introduction of Competition Act in Malaysia has been
enthusiastically awaited and long overdue and is poised to make
Malaysia a more competitive nation and a dynamic place to do
15 years in the making, the Act will be enforced on Jan 1, 2012. It
contains several provisions including prohibition against
anti-competitive agreements and abuses by dominant players, and
power to conduct market reviews.
Act complements the Price Control and Anti-Profiteering Act 2010,
which came into enforcement on April 1, 2011 that oversees the
determination of maximum, minimum or fixed price-controlled goods or
fully implemented, Malaysia will be in alignment with over 100
jurisdictions globally – mainly in developed countries – that
have anti-trust laws. The Act will create a business environment
conducive to greater competition that will reshape the behaviors of
businesses in the country for the better.
having such an Act by itself is not a guarantee for more business
and trade, it certainly helps enhance confidence among investors,
businesses and traders in Malaysia as a country that promotes
healthy competition and innovation, supports entrepreneurship and
advocates fairness in business.
the maritime sector, shipping activities and port operations will no
doubt be influenced by the introduction of the Act.
will be pleased to know that cut-throat freight charges imposed by
liner shipping companies and the collusion among companies to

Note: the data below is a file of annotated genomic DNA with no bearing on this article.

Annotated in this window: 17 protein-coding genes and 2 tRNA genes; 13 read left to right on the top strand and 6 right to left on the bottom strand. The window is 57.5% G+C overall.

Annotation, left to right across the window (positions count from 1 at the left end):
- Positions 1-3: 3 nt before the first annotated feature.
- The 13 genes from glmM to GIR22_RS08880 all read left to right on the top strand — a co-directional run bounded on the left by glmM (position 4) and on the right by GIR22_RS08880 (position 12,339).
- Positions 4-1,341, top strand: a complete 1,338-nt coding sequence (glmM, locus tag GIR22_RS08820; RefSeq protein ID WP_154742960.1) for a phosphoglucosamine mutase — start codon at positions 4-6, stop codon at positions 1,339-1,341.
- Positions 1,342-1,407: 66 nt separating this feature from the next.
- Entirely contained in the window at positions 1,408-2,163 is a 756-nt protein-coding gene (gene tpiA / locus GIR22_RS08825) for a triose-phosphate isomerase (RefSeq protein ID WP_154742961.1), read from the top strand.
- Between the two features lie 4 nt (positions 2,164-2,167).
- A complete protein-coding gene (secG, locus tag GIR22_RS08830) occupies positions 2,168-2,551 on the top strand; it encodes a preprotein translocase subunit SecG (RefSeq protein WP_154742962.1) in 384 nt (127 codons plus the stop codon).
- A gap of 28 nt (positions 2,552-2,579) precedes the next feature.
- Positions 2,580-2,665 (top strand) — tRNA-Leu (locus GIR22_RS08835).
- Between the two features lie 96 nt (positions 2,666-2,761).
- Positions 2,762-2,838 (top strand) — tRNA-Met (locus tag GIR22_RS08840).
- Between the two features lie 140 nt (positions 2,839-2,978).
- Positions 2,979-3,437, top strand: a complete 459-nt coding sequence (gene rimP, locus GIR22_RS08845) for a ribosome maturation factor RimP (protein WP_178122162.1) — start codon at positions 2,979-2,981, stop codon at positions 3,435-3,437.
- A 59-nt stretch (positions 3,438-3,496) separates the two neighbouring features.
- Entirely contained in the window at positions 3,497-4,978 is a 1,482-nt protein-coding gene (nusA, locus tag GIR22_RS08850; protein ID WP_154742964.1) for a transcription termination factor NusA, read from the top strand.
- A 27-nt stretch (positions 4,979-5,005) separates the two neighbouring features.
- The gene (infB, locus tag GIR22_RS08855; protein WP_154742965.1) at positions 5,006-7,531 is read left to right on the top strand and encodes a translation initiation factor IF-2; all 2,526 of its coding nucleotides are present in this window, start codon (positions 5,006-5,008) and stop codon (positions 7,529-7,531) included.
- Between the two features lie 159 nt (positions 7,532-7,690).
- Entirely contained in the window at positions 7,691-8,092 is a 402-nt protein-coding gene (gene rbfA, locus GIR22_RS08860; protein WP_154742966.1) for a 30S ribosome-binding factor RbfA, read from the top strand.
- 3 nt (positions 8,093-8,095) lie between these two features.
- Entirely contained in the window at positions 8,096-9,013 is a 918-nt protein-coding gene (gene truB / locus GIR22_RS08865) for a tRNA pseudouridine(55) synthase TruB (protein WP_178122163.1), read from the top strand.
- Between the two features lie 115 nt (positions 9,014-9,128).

influence certain market conditions will be curbed by the Act.
arrangements between ports and their users favouring the latter
(based on volume of business), for example giving priority to empty
over laden boxes, may also be under the scrutiny of the Act.
Likewise, preferential berthing or other special treatments given by
port operators to their users, some of which hold shares in the
terminals where they call, may also be subjected to the Act.
kind of market force
from the Act, a new kind of market force will be unleashed and will
make its mark on the maritime sector.
is foreseen that the fulfillment of objectives of the Act will lead
to a streamlining of ports in the country and better allocation of
scarce and huge amount of resources. This will curtail
“competition of attrition” among our ports and will lead to
greater specialisation of services that can generate higher revenues
and margins for port operators.
business environment without “guided competition” that regulates
anti-competition activities leads to haphazard distribution of
cargos and inefficiency along the supply chains; something which
Malaysia can ill-afford at a time when competition among nations to
attract cargos and shipping lines is getting keener.
this end, the recent announcement by the Joint Global Shippers Forum
to promote anti-trust laws in Asia should make governments sit up
and take note. Similar laws have been enacted in Europe, for example
regulating liner shipping, and in the United States to regulate
arrangements among carriers but Asian countries have not taken the
cue to bring their practice into line with Europe and US to protect
shippers from shipping lines’ anti-competition practices.
October 2008, liner shipping companies have lost their privileged
status under European Union (EU) competition law arising from the
abolishment of the liner conference block exemption. The exemption